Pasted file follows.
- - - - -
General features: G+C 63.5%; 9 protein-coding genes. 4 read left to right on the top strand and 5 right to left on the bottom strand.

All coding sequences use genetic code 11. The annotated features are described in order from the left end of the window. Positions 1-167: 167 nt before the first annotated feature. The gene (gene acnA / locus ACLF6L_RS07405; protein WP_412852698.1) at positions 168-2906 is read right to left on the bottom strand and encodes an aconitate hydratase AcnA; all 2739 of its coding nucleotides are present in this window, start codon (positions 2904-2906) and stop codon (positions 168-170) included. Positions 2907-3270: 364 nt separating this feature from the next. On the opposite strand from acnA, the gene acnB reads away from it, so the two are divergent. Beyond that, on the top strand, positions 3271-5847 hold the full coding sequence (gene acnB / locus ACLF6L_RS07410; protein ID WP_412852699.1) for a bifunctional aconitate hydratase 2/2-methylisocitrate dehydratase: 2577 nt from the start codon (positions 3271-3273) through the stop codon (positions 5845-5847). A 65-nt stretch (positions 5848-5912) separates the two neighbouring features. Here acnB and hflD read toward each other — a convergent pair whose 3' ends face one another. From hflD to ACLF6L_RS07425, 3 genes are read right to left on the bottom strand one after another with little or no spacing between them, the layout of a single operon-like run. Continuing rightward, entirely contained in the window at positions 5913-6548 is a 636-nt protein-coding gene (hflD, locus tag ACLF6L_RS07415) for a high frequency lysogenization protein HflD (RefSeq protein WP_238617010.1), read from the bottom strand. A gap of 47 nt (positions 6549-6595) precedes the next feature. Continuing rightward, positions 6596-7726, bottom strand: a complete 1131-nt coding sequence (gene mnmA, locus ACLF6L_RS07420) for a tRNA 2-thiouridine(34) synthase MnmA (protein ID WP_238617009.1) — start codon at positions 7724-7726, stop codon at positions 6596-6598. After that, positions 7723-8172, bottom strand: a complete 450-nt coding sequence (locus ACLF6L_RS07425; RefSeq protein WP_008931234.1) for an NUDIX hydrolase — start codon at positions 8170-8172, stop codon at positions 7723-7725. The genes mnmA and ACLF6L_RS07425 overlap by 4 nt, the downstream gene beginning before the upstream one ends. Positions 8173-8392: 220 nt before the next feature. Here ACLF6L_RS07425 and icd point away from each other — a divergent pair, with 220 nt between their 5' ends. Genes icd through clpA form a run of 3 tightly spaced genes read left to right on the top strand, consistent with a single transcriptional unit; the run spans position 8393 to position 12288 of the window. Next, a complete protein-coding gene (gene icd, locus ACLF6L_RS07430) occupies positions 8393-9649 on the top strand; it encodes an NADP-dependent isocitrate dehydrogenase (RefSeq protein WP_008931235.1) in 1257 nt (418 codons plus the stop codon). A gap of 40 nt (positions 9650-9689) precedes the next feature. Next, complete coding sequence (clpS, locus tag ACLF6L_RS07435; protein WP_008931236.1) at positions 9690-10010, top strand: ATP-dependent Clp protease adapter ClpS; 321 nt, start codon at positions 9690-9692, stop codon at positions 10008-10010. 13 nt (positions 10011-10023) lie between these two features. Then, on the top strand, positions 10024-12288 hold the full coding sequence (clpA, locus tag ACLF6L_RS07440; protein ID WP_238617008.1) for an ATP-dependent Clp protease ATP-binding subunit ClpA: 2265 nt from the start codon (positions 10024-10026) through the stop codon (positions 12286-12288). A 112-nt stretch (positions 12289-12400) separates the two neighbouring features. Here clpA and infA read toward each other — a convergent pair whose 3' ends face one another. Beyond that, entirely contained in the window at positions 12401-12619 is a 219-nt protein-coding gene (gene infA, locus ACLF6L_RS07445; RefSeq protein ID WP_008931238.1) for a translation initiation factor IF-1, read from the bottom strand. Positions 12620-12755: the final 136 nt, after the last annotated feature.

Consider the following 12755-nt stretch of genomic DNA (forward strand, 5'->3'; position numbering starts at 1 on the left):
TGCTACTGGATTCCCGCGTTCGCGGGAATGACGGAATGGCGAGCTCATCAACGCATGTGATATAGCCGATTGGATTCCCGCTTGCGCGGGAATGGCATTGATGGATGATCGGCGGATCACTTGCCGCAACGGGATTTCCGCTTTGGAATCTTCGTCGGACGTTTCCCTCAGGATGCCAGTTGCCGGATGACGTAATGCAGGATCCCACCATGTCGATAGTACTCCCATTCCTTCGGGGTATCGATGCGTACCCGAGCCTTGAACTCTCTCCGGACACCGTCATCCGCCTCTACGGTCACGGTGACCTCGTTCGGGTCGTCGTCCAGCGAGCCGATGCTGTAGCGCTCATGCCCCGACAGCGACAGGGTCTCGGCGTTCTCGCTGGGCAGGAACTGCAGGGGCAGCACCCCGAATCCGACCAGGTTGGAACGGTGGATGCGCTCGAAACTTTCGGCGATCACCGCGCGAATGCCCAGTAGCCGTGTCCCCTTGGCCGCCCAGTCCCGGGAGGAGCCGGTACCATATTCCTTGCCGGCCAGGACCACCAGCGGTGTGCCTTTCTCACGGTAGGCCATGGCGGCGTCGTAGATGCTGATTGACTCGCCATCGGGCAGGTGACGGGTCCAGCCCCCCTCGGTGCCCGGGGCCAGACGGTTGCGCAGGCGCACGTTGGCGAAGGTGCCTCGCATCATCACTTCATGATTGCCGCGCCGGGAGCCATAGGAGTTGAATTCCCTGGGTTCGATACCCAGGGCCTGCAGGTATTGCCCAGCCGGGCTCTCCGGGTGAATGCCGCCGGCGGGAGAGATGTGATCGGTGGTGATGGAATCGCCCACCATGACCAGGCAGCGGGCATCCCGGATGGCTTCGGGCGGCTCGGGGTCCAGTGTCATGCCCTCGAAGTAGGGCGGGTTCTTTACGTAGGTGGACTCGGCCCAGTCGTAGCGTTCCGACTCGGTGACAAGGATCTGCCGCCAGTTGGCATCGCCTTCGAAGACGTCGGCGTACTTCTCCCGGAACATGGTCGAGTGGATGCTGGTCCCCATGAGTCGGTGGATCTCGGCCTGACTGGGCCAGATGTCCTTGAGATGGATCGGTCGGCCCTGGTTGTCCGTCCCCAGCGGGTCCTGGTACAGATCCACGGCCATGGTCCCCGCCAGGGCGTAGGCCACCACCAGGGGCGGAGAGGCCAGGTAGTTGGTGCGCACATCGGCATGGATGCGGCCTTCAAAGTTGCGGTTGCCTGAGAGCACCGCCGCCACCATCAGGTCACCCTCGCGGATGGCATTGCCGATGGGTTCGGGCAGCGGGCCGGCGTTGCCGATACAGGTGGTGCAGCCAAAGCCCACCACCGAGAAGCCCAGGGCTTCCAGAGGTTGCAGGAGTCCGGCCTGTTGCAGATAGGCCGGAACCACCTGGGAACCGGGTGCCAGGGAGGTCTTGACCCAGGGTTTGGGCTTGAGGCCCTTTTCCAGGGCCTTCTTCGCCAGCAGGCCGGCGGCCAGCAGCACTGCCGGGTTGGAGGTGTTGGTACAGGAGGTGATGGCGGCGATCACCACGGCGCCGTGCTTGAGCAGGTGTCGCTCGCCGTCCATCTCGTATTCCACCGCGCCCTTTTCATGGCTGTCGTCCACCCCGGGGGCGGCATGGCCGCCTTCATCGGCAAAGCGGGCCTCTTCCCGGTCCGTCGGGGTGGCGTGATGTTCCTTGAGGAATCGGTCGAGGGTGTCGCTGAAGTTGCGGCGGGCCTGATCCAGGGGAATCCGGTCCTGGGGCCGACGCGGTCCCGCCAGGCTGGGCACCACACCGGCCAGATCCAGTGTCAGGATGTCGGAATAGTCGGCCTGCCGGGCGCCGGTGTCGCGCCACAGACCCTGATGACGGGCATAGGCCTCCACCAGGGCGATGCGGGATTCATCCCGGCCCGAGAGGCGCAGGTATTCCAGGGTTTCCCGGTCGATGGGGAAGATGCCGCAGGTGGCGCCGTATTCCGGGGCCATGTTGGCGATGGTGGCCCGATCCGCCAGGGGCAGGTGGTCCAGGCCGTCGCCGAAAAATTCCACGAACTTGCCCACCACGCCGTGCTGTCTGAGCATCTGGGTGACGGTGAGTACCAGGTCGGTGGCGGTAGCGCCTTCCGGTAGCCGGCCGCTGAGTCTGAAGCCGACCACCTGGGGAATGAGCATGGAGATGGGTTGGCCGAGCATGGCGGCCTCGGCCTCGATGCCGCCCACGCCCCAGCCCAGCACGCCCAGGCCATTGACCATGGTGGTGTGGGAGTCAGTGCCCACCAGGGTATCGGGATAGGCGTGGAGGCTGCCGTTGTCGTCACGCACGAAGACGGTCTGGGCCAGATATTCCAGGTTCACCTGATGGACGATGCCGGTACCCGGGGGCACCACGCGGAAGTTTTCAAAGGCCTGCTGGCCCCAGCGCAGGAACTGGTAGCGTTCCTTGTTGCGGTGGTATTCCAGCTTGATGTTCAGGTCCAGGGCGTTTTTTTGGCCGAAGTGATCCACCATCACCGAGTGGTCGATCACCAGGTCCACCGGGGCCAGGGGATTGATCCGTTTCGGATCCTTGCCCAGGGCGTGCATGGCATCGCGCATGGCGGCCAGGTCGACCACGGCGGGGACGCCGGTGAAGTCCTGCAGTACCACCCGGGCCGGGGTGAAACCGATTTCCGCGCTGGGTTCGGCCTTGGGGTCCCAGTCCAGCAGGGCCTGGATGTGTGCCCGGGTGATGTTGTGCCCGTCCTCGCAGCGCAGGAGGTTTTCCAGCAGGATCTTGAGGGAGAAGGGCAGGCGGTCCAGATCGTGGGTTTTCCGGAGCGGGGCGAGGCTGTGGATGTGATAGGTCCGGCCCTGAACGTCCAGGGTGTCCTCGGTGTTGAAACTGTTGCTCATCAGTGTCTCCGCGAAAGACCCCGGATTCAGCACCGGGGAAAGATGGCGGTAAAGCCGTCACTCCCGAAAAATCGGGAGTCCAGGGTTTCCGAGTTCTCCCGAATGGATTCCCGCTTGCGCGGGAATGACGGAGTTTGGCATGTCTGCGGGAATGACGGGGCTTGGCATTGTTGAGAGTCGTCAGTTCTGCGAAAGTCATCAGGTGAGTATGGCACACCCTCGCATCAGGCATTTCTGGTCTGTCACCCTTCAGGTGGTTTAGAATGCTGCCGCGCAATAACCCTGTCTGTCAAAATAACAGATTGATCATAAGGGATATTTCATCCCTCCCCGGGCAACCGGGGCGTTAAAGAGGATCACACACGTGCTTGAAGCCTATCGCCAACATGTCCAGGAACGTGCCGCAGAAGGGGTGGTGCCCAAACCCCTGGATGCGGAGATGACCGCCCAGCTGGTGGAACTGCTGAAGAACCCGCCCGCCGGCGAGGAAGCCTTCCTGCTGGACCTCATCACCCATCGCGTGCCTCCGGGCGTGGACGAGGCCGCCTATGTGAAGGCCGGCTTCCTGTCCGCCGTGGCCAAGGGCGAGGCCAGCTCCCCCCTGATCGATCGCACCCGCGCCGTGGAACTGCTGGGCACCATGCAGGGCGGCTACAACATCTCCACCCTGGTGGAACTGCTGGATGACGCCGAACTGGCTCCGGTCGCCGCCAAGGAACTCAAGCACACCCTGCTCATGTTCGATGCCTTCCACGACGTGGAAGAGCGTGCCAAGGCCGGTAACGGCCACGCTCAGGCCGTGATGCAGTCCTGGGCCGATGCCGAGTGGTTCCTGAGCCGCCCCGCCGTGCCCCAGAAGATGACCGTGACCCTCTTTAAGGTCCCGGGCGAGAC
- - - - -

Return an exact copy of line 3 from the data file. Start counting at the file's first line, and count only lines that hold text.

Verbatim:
Consider the following 12755-nt stretch of genomic DNA (forward strand, 5'->3'; position numbering starts at 1 on the left):